Why Social Deficit Is Expensive And What You Can Do About It

Have you ever wondered about the true cost is exacted by the people in your company who regularly leave bad relationship tracks? According to a recent report, almost 80% of employees believe, to paraphrase the late Rodney Dangerfield, that “they get no respect” at work. Sixty percent of those think the situation is getting worse. Twenty percent of employees say they are victims of incivility on a weekly basis. One in eight employees ends up leaving because they experience rudeness. The average Fortune 1000 executive spends 13% of his/her time mediating worker disputes. According to Time Magazine, that translates to seven weeks a year!

The true cost of social deficit is recognized by more and more companies. One company has a policy that will not tolerate people who consistently disrespect people and who throw sand in the gears of human interaction. But Social deficit is not just caused by people who are rude. It occurs any time we walk away from an interchange without building rapport, trust and respect.

These social deficit costs go beyond the bottom line. They also create other serious problems. Conversations that occur in an environment of social deficit require more time and effort in order to develop shared understanding. Even mild social deficit can quickly double the interactive time that is required to complete a successful transaction. As social deficit increases in severity leading to breakdowns, the waste explodes exponentially.

In every interchange, you are either building social capital or social deficit. And what you build in this interchange will be there to meet you in the next.

Social capital is the residual value that is created when relationships include trust, rapport and openness. It is an asset that builds value: an investment in one interaction that pays dividends in the next.

Social capital isn’t just about treating people with respect. It is also about creating trust. You tend to trust the people that are both capable and reliable at delivering on their promises and keeping their commitments. You trust people whom you know are open and forthright and are wary of those that are manipulative or speak with mixed or hidden meanings. You experience rapport and are more naturally open with those you trust.

Social capital influences the fabric of conversations because it creates a safe haven in which undeveloped ideas can be teased out and clarified. It also increases the amount of intellectual ferment by creating a generative environment that encourages people to move out of intellectual comfort zones to produce inspired thought. The broader the thinking required, the greater the bank account of social capital required.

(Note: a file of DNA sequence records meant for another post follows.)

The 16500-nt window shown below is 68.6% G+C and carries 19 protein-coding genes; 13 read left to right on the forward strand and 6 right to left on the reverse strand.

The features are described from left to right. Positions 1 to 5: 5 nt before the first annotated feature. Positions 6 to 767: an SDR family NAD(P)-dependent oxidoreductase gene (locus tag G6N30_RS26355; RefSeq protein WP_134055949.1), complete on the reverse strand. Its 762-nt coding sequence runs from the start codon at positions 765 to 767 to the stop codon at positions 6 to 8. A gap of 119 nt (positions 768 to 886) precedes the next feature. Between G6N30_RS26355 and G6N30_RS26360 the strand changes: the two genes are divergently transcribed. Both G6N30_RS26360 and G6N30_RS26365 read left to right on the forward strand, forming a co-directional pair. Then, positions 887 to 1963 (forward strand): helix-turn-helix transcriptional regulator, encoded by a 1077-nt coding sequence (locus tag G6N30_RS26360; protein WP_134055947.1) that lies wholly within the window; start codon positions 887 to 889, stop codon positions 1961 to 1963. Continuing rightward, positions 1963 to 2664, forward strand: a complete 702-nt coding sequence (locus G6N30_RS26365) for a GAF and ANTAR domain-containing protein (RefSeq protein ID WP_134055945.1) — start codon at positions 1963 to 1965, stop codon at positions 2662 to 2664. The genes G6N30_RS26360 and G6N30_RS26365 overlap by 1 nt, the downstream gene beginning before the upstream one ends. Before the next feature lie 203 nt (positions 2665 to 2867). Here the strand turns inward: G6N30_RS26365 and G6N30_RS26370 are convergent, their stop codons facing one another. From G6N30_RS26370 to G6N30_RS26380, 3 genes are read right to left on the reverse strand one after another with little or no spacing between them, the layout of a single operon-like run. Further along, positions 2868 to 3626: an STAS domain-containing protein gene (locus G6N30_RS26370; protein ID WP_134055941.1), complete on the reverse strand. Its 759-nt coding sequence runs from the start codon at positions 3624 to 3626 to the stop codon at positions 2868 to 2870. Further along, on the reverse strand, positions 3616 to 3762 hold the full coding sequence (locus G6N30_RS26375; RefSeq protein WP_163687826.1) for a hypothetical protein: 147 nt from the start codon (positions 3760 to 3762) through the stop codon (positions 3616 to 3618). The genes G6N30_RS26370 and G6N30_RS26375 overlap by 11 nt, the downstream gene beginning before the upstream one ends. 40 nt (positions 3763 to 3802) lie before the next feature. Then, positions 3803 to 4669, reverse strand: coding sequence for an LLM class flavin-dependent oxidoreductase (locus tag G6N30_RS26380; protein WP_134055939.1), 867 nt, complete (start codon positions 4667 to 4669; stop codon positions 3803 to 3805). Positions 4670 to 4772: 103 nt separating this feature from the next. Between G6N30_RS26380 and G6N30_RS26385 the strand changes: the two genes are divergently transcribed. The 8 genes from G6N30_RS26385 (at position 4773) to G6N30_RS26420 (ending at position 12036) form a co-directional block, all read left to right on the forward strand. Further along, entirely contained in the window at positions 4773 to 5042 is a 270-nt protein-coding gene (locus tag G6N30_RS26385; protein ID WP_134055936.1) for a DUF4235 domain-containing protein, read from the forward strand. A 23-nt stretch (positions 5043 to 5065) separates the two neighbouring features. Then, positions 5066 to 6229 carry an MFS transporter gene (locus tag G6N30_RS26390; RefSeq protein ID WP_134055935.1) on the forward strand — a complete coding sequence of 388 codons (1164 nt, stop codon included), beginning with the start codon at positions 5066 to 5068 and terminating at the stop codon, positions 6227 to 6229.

We build social capital with conversations not only because we seek community although this is an invaluable end in itself. We build it because we know that high quality relationships measurably enhance our ability to collaboratively develop ideas and to do it without the waste that always accompanies social deficit.

How do you build social capital in your organization? It isn’t just about weeding out the worst offenders. Here are some concrete steps you can take.

Set expectations. Build a set of norms at the executive level. Then set the clear expectation that everyone will use every interaction as an opportunity to build social capital.

Back it up. Let everyone know the cost of social deficit, and what it takes to build social capital. Share the norms you expect people to live by. Then back it up. Don’t just excuse people because they make their numbers. Let them know that you expect them to also deliver on social capital. Many companies make it part of performance review.

Provide support. Don’t start by singling out the people who have a reputation for creating social deficit. Make it clear that you expect everyone to step up. That’s why we don’t recommend hiring an executive coach just to deal with problem people. Instead, translate your norms into a 360 degree feedback survey. This should be administered to everyone on your senior team and should include individual coaching for each person. Then include your middle managers. Important: The survey information should be totally confidential. It should not be shared with anyone other than the coach. Performance review should be focused on observed behaviors, not confidential survey information.

Stay on it. Make it clear that you are expecting a permanent shift. If people don’t step up after they are coached, that is the time to deal with them directly. Repeat the 360 degree feedback and coaching process to track improvement.

Social deficit exacts a hidden cost far beyond just time wasted. It can increase turnover, degrade innovation, sour relationships with customers and erode morale. The investment you make in social capital is money in the bank because it never stops paying dividends.